JS Mill, rent, and taxation

I found this comment in The Australian by Adam Creighton:

It’s extraordinary how some of the finer distinctions of yesteryear have seeped almost entirely out of modern economic theory, which might explain some of the broader public’s frustration. In the 19th century, liberal economist John Stuart Mill defined “unearned ­income” as that arising “without exertion or sacrifice”, in effect what we would today call capital gains. He thought such income should be taxed more, not less.

Indeed. Quite extraordinary.

Let’s go to the tape:

In England the land-tax has not varied since the early part of the last century. The last act of the legislature in relation to its amount, was to diminish it; and though the subsequent increase in the rental of the country has been immense, not only from agriculture, but from the growth of towns and the increase of buildings, the ascendancy of landholders in the legislature has prevented any tax from being imposed, as it so justly might, upon the very large portion of this increase which was unearned, and, as it were, accidental. For the expectations thus raised, it appears to me that an amply sufficient allowance is made, if the whole increase of income which has accrued during this long period from a mere natural law, without exertion or sacrifice, is held sacred from any peculiar taxation. From the present date, or any subsequent time at which the legislature may think fit to assert the principle, I see no objection to declaring that the future increment of rent should be liable to special taxation; in doing which all injustice to the landlords would be obviated, if the present market-price of their land were secured to them; since that includes the present value of all future expectations. 

Here Mill is talking about so-called rent – the classical economic device to explain away anomalies that arose from employing the labour theory of value as a theory of value. This is also the logic that underpinned the ill-fated mining tax of 2010.

Now this is actually the case with rent. The ordinary progress of a society which increases in wealth, is at all times tending to augment the incomes of landlords; to give them both a greater amount and a greater proportion of the wealth of the community, independently of any trouble or outlay incurred by themselves. They grow richer, as it were in their sleep, without working, risking, or economizing. What claim have they, on the general principle of social justice, to this accession of riches? In what would they have been wronged if society had, from the beginning, reserved the right of taxing the spontaneous increase of rent, to the highest amount required by financial exigencies?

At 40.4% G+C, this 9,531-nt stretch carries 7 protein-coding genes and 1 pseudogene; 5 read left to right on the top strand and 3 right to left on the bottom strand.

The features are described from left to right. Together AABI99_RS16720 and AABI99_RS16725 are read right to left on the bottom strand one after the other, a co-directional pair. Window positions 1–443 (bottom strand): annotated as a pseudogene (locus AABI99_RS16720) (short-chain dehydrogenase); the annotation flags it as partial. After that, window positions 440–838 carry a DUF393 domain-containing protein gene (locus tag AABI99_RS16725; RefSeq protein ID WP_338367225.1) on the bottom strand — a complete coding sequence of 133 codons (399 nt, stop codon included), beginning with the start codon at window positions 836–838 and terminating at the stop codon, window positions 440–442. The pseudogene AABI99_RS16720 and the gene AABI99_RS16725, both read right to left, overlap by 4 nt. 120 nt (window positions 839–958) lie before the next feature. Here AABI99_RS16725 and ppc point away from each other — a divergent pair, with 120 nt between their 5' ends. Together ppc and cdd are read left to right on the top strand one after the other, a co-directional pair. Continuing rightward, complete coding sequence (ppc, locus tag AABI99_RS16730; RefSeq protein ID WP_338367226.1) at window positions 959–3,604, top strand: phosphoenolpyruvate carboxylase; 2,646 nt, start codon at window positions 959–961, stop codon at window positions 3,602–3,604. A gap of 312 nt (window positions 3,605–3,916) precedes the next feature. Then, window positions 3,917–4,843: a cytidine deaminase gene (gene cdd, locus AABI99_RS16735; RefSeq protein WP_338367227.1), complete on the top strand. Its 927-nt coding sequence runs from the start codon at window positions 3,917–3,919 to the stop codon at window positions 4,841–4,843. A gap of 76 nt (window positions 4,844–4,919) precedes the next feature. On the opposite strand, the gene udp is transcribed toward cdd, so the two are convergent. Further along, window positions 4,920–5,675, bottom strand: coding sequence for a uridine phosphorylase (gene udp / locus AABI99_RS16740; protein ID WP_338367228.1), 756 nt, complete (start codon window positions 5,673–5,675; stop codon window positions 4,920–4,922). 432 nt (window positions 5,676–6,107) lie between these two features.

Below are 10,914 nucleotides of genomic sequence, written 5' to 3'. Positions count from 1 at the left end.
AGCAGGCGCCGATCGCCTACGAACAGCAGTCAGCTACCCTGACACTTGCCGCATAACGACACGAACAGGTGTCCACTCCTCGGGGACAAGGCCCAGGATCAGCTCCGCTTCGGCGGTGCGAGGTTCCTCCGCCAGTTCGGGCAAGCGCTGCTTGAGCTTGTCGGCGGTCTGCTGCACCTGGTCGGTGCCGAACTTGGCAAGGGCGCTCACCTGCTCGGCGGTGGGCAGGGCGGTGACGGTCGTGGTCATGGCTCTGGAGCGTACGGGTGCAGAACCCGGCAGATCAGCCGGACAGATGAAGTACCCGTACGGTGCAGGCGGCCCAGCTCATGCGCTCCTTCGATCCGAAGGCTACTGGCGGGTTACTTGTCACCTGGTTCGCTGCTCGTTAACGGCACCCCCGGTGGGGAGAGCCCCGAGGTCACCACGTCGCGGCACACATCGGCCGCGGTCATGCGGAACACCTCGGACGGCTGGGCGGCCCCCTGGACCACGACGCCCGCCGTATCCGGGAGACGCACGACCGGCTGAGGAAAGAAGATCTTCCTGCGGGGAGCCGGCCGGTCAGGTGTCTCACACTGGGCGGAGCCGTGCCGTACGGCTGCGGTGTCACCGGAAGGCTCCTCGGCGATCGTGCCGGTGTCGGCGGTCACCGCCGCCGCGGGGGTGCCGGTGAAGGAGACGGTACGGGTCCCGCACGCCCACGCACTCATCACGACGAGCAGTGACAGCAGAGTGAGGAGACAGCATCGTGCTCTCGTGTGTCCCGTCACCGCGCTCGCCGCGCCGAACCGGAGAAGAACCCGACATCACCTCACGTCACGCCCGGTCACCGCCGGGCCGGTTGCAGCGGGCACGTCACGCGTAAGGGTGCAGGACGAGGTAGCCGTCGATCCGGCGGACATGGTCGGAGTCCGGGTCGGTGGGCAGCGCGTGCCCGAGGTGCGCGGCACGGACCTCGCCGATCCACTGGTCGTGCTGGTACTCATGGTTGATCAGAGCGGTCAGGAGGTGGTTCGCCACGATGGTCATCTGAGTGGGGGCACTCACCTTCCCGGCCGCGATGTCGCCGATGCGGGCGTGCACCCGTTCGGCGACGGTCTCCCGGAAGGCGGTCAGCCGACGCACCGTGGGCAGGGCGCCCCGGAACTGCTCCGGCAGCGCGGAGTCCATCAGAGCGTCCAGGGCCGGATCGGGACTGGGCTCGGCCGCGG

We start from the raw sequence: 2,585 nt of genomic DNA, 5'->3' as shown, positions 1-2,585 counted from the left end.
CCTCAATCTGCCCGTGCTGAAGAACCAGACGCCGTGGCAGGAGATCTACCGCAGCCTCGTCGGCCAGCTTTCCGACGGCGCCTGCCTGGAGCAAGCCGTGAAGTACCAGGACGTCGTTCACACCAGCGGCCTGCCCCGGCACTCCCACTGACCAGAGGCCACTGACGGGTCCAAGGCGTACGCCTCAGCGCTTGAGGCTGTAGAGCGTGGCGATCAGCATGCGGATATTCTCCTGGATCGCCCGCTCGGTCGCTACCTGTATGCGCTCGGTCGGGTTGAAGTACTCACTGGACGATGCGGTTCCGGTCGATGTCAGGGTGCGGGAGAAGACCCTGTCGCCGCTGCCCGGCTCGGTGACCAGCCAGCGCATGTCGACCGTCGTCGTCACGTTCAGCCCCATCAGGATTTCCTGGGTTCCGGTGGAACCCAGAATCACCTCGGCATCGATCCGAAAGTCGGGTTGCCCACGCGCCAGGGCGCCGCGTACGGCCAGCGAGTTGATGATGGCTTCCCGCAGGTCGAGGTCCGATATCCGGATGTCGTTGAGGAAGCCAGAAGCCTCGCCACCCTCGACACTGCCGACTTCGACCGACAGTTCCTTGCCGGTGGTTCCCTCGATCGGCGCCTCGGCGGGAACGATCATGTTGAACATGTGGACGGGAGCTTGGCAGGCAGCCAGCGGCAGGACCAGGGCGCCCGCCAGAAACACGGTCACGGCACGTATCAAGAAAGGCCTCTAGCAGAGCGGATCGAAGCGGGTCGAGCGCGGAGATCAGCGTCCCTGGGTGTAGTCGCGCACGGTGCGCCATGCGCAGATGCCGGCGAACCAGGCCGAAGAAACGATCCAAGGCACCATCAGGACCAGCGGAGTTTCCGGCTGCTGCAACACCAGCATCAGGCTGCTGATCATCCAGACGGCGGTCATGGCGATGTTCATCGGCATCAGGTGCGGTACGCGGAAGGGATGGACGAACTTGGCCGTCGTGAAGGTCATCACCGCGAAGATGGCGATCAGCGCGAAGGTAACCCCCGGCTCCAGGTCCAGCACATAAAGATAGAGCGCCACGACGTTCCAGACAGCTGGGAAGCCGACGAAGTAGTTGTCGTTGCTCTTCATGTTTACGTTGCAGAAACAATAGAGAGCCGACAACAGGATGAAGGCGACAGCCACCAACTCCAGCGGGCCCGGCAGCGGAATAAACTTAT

Unfortunately for JS Mill, he was quite wrong on this point. The fact is that simply growing richer – as it were in their sleep, without working, risking, or economizing – is simply not possible. In his magnificent A farewell to alms economic historian Gregory Clarke includes this graph showing that the national share of rent in the UK had been falling for  100 years before Mill published those words.

The notion of unearned income is also a classical economic fallacy derived from the labour theory of value.

The overall point is that Adam Creighton is undervaluing the importance of secondary markets – it is not the case that they add no value and are purely speculative.

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15 Responses to JS Mill, rent, and taxation

  1. H B Bear

    Assuming the risk of holding land doesn’t cange, one way of eliminating the constant increase in nominal rent on real property would be to slow the seemingly exponential growth in the cost of land. Creighton’s approach would allow the government to have it’s cake and eat it too, strangle the supply and demand for land and then skim off the benefits.

    It would be great to hear an economist talking about government spending instead of increased taxes for a change.

  2. Roger.

    It would be great to hear an economist talking about government spending instead of increased taxes for a change.

    Wouldn’t it just?

    But I note from his Oz bio that Creighton has a “special interest” in tax!

    That he is such an esteemed economics journalist does not give one much cause for hope in that profession.

  3. Rebel with cause

    Classic “heads I win, tails you loose” behaviour. Nobody compensates for losses when the Government regulates your business out of existence, drives power prices up to uncompetitive levels, allows infrastructure to erode to the point you can’t make deliveries and makes Labor costs so high your capital sits idle much of the time.

  4. H B Bear

    Of the economists doubling as j’ismists I find Creighton is generally OK, a bit hit and miss at times. Most are much worse. I heard Shane Wright from Teh Worst talking to Nanna Hutchison on ALPBC radio Perth arguing the case for re-introducing death duties yesterday. Naturally Nanna was all over it.

  5. Driftforge

    Is capital gains the equivalent of unearned income? At first glance it would seem not. In certain circumstances it may be.

    How much is the rent component of the economy? As a general rule, Rent = (Collected Land Rent – In Australia this is typically council rates at 0.5-1% of capital value)+(Increase in Capital Value – which is really only true in a long time frame sense)+(Government Taxation – because all taxation comes out of rent by definition).

    So in total we are looking at somewhere in the order of 40%-60% of the economy. Not exactly small bikkies here.

    But capital gains this is not, except in the long run when applied to land. Capital gains in a company are the inherent result of the capital invested, the rights to which are onsold.

    In many ways this is also what has happened with land. The rights to the increase in the value of the land were sold when those were worth very little, as an inducement to make them worth much more. And for some extended time period, aligning largely with the general availability of underutilised land, that system worked well. As that underutilised land is utilised though, the value generation switches from ‘own effort’ to ‘community effort’. And then we find that the rights to the sovereign portion has been sold, leading the sovereign to collect the portion by other means.

    How to resolve? Well, the sovereign has to buy back the rights. The general notion of Georgists that one can commit legal theft and recover those rights by redistributing the burden of taxation is quite rightfully fraught politically.